Mountain bike training plans. Mountain bike coaching.

Start Training

MTB open coaching day recap for August and September 2015

Here is our MTB open coaching day recap for August and September 2015. We have settled into a nice routine of hosting our MTB open coaching day on the first Thursday of each month on our LW Coaching Facebook page. That puts our next one on October 1st. Like our page on Facebook and come along to our next edition with your mountain bike training and racing questions. Our October MTB coaching day is always a key one to help everybody with season planning for next year. How are you mapping out your season to peak for the events you are stoked about? Winter, for those of us in the northern hemisphere, is the time to put down some work on your weaknesses and breakthrough to the next level.

MTB open coaching day recap

Earned my buckle!

Kristin Moyer: I am getting beat on the downhills, especially in xc but also endurance races. I need to get to some skills camps (wish I could come to yours!). Do you think a dropper post would help as well?

Coach Lynda: Yes. A dropper post will help enormously. Get one today!

Kristin Moyer: Ha ha ha! Thanks, will do.

Gord Mounce: Hi Lynda. Thanks for the great plans! I took a year off from 24HR racing to do some local MTB races, and took a win and a third in my first two events thanks to you! I’ll be `back in the saddle’ for 24HR racing next year. My question is on the 24 personal record plan that I’ve done previously. The longer weekend rides are generally zone 2 and 3. Our local trails are all pretty steep. (It’s not unusual to leave the trailhead and set off on a 50 minute climb). Those climbs are zone 4 at best. The Canmore Nordic Center course for the 24 Hours of Adrenalin isn’t quite as hard, but I don’t usually ride there because it’s further away. So, I was wondering if I should make any modifications to those longer rides knowing that I’m generally above the zones I should be in? Shorter times, or maybe ride road more? Thanks very much! After 7th and 5th in the last two editions I’m hoping to podium next year!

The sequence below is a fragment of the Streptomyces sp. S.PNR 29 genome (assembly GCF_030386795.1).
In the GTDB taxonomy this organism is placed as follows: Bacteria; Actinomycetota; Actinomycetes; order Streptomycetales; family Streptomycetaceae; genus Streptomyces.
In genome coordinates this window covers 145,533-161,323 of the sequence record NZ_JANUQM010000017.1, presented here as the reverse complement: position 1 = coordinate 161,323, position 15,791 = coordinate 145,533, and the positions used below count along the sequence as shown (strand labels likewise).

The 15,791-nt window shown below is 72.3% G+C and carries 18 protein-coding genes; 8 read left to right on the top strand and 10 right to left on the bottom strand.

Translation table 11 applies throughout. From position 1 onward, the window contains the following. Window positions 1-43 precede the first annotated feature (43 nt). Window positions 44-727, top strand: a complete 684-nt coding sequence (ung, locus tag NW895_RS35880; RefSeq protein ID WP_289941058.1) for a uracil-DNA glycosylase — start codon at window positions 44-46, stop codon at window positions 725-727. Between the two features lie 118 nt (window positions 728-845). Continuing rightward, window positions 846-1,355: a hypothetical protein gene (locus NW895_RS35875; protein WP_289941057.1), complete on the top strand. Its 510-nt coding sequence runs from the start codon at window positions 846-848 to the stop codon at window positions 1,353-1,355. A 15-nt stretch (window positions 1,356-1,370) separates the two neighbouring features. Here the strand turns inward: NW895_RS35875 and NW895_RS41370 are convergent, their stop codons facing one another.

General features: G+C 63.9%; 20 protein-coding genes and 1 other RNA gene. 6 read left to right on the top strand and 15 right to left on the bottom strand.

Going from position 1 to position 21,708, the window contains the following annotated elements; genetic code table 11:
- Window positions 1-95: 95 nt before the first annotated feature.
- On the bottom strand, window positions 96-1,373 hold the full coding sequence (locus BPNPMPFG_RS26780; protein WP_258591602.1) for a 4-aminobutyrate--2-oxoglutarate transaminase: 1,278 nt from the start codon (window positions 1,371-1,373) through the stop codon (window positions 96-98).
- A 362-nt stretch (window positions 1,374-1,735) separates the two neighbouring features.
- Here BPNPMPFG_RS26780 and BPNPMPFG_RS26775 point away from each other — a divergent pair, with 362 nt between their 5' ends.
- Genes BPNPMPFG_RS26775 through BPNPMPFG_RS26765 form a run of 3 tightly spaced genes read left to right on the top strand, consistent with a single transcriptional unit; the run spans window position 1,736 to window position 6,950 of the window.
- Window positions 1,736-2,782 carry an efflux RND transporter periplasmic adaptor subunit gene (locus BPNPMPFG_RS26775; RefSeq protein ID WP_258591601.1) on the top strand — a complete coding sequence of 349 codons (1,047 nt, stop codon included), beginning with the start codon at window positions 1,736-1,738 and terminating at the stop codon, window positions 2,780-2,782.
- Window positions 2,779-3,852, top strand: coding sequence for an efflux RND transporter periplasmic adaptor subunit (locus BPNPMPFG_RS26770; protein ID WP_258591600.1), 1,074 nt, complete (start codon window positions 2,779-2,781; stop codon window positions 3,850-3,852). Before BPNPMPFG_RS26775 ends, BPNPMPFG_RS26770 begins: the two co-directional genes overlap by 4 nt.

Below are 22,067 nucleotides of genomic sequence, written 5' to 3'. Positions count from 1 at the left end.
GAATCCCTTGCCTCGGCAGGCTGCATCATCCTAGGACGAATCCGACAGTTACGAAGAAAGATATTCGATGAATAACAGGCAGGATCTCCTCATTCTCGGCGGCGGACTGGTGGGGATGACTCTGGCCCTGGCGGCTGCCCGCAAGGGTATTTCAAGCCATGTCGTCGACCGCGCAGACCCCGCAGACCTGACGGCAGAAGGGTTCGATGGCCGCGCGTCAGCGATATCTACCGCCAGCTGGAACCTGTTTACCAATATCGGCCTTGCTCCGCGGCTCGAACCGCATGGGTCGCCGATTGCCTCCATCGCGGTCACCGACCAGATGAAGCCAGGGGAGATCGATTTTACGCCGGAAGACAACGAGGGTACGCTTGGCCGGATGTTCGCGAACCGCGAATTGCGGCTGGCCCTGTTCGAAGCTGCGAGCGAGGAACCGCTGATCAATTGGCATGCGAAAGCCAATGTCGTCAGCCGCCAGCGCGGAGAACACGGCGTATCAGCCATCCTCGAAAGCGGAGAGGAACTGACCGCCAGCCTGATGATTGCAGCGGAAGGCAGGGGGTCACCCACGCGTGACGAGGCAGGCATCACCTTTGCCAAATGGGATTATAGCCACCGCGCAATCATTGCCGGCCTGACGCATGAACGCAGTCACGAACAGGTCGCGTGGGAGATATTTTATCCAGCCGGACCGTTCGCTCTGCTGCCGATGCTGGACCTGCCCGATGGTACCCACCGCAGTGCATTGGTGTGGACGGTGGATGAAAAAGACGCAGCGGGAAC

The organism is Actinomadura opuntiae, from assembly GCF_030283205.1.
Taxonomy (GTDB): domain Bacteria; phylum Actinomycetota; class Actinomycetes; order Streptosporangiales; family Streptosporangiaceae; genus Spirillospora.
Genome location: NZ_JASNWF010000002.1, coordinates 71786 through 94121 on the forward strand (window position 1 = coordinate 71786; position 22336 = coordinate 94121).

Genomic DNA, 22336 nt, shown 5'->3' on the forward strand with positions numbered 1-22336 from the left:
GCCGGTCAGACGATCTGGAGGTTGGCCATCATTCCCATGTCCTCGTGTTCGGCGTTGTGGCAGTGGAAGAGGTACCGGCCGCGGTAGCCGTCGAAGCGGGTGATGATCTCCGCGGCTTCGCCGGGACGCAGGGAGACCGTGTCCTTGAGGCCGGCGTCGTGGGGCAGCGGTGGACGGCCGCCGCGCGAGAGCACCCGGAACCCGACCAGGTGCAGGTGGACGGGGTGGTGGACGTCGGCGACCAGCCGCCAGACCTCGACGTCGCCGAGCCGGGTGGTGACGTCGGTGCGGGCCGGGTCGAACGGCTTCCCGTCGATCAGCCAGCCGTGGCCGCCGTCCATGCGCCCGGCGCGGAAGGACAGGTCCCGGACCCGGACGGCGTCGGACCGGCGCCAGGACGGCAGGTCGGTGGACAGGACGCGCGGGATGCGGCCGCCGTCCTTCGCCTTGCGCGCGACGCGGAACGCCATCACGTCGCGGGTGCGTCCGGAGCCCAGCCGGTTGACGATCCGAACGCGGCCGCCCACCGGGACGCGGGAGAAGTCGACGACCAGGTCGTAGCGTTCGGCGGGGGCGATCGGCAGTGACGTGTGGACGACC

Coach Lynda: What gearing do you have on your bike?

Gord Mounce: 22×38. I can climb the tougher slogs at around 145-150bpm out of a 172 max with that gearing.

Coach Lynda: Split the difference and ride road a little bit more and shorten a few (not all) longer MTB rides. Don’t shorten rides directly before a rest week. Do shorten the longer weekend rides when the following week is a hard training week. You do need to develop your aerobic abilities and fat burning with Z 2-3 rides and will end up with a gap in your fitness if you never do any.

Kristin Moyer: What post-race routine do you recommend? I don’t sleep much after a XC evening race and get up the next morning feeling lousy. I usually cool down, get recovery drink, socialize with other riders, go home and eat, shower, go to bed. No beer (that night anyway!).

Coach Lynda: After your race do the following to optimize your recovery: #1: Recovery drink and cool down, #2: 10-15 min ice-bath or cold river soak, #3: snack, #4: clean body, #5: stretch, #6: Elevated legs, #7 protein heavy snack or meal unless it is too late, #8 Get to bed early.